© 2019 Ausmed Education Pty Ltd (ABN: 33 107 354 441)
2-Day Seminar – A General Update for Nurses
Medicines are one of the highest risk areas of practice for all nurses. This vital update will increase your confidence in:
This seminar is for all nurses who have not had a formal update in medicines education in the past 18 months. Come and “TOP UP” your knowledge!
The administration of medicines is one of the riskiest areas of nursing practice and requires a thorough understanding of pharmacodynamics and pharmacokinetics. In this context, it is imperative that medicine interactions and unwanted side effects are readily identified. The combination of new and current medicines requires nurses to continually expand their knowledge and that of their patients. The onus for safe and quality practice remains with the professional handling of medicine. It is, therefore, imperative that nurses engage in evidence-based education.
The purpose of this seminar is to provide up-to-date, evidence-based knowledge about the safe and quality use of medicines in nursing practice.
8:30am - Registration and Refreshments
This session describes the place of medicines within the healthcare system and how the quality, supply, and use of medicines are maintained. It discusses:
This session looks at how the body acts on a medicine and how medicines act on the body. You will gain an understanding of why this is essential knowledge for anyone administering medicines, and how these factors impact on clinical practice. We will look at:
Absorption and Distribution
10:30am - Morning Tea
This session will review the different dosage forms and routes of administration, including:
The first of the medicine group sessions will look at commonly prescribed analgesics and cover:
12:30pm - Lunch and Networking
This session examines an evidence-based approach to the selection and use of medicines and explains how to analyse the large amount of information available. What are the most reliable and up-to-date sources and how do you assess their credibility? Discuss:
3:00pm - Afternoon Tea
Cardiovascular medicines can be daunting to work with, as the consequences of when things go wrong may be profound. These medicines are often seen as complex and challenging. This session will explore a number of important groups of cardiovascular medicines in common use, including those for:
These medicines are widely used in Australia and are not without risk. This session looks at:
4:45pm - Close of Day One of Seminar
9:00am - Commencement of Day Two
This session looks at medications for the treatment of depression and insomnia and covers:
This session looks at medicines for the treatment of type 2 diabetes mellitus and covers:
10:30am - Morning Tea
This session will look at medicines for the treatment of chronic respiratory conditions and covers:
This session will follow the framework provided by the Therapeutic Guidelines and AMH, considering issues in therapy for a range of gastrointestinal medicines including:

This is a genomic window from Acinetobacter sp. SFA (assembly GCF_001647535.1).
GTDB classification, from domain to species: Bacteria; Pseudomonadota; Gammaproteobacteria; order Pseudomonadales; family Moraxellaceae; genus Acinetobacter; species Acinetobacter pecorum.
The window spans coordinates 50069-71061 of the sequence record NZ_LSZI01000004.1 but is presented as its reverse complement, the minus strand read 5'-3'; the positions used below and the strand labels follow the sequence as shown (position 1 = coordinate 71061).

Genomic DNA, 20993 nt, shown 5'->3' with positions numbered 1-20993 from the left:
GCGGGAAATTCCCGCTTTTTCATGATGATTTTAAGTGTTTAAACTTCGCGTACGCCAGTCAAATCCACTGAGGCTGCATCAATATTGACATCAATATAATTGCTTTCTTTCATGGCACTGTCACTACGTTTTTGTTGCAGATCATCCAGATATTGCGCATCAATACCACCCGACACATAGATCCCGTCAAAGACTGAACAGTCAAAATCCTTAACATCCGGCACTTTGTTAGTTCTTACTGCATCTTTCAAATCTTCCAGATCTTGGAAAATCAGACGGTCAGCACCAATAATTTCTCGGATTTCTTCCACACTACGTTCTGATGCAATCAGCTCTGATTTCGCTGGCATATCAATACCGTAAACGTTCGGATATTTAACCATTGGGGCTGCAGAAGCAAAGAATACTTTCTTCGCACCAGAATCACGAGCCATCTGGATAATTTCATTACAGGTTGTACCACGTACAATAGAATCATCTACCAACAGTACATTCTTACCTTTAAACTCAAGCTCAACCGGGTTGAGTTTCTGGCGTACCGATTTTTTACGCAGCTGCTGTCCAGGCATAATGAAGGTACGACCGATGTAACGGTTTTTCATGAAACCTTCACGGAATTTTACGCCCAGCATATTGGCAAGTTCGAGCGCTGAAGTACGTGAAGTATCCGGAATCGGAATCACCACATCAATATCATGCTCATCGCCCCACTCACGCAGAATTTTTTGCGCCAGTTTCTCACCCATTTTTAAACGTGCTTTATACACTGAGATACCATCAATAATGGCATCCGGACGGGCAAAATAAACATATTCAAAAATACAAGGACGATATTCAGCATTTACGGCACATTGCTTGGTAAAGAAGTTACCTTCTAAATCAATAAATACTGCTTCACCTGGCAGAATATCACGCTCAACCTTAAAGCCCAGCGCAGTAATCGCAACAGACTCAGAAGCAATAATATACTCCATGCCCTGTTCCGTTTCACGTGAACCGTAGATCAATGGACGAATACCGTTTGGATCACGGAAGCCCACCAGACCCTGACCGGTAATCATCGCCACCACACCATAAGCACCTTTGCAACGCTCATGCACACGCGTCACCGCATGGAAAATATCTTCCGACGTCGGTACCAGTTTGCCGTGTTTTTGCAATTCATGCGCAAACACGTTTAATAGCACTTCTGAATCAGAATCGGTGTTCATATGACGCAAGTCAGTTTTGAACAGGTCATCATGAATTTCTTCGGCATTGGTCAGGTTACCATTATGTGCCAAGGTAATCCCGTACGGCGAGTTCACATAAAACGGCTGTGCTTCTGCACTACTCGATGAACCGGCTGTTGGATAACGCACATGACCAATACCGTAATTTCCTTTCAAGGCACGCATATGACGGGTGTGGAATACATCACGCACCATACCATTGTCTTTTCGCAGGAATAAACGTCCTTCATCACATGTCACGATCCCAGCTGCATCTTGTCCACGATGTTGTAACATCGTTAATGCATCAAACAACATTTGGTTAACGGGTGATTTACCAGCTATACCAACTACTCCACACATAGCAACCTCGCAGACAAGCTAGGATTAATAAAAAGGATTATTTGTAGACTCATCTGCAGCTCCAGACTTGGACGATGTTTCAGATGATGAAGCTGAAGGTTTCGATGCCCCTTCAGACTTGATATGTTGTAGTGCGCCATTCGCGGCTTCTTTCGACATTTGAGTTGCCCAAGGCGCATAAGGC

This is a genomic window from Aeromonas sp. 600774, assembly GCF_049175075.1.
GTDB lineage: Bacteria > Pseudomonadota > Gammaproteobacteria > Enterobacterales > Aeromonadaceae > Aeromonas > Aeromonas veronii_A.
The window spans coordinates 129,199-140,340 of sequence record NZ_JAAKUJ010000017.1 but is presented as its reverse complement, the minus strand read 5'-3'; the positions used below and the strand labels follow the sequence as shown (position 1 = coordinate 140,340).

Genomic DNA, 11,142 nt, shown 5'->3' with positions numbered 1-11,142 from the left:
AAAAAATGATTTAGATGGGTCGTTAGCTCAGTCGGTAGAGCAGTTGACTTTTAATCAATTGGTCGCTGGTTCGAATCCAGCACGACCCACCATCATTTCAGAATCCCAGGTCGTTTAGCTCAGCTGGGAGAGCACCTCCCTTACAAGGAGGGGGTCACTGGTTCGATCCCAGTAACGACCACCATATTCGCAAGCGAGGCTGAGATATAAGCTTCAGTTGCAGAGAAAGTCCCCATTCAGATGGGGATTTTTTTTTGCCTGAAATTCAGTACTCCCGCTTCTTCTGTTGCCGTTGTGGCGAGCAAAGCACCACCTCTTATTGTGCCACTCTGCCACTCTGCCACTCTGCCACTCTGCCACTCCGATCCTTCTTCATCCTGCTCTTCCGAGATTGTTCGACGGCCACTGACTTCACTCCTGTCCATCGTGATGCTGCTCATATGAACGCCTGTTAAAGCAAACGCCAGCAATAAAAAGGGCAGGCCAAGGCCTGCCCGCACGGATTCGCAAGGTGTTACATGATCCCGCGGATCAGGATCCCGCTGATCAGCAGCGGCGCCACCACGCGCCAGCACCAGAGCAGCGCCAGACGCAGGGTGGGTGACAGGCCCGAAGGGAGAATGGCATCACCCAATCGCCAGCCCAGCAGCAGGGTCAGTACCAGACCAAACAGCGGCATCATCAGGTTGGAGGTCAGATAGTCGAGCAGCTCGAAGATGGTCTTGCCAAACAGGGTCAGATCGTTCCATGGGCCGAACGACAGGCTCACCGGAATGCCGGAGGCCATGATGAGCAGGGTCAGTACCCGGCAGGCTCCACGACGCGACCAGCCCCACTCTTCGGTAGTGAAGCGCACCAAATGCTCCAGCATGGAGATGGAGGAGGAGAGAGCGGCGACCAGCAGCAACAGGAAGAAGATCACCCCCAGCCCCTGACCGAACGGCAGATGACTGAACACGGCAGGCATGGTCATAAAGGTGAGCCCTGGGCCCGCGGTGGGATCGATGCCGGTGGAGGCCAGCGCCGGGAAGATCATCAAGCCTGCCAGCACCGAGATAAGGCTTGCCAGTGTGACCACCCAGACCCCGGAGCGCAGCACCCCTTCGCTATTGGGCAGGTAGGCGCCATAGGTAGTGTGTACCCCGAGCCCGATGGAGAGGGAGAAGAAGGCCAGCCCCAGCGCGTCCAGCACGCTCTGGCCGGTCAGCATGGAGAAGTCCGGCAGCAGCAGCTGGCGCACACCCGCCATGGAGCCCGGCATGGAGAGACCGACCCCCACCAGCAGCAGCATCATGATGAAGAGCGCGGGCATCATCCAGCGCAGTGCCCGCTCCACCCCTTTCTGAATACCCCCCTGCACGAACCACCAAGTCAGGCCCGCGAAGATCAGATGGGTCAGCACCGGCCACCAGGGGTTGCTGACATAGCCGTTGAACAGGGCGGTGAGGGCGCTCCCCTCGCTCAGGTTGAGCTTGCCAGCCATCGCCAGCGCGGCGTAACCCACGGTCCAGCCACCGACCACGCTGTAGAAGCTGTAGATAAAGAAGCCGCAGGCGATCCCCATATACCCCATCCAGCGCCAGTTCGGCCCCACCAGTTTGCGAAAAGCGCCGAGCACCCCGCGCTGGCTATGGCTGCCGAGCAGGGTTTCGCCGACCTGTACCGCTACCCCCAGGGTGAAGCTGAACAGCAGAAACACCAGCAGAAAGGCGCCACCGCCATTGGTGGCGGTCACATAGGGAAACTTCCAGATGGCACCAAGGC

12:30pm - Lunch and Networking
This session will introduce and explore the critical issues in modern medicines use, with a focus on quality and safety. The concepts that will be considered and put in the context of what it means for the patient include:
Once the problems have been described, an exploration of systems approaches and resources available for healthcare professionals will be presented, including:
3:00pm - Afternoon Tea and Coffee
This session focuses on one common medicine group that you will encounter in your nursing practice – antibiotics – and their use in all aspects of health care. It looks at:
A brief summary of the two days with a reminder of key points and the resources available to help improve patient care.
4:45pm - Close of Seminar and Evaluations
Kay Stewart holds an adjunct position in the Centre for Medicine Use and Safety at Monash University. She has over forty years experience as a pharmacist, in both community pharmacy and academia. She qualified as a pharmacist at the University of Queensland and later obtained her PhD at the same institution. On moving to Victoria in the early 90s, she joined Monash University. Kay’s research interests have centred on medication adherence and the potential for community pharmacists to engage in interprofessional care of patients with chronic illnesses e.g. asthma, type II diabetes, hypertension.
Anne Leversha is a senior lecturer at Monash University in the Faculty of Medicine, Nursing and Health Sciences and the Faculty of Pharmacy and Pharmaceutical Sciences, and director of Medication Education and Management Australia. Anne is a clinical pharmacist and has been a director of a hospital pharmacy. She is a fellow of The Society of Hospital Pharmacists of Australia (SHPA), is an Australian Council on Health Care Standards (ACHS) surveyor and consultant and is a trained clinical competency assessor for hospital pharmacists. Anne has been a member of the Victorian Medicines Advisory Committee and was a member of the team that developed a national interdisciplinary clinical educator preparation program. She has presented and conducted seminars and workshops in national and international conferences and forums. Anne has published on topics, including improving medication safety with articles on high-risk medicines alerts, drug allergy documentation, clinical pharmacist interventions, and pharmacists’ contribution to medical education.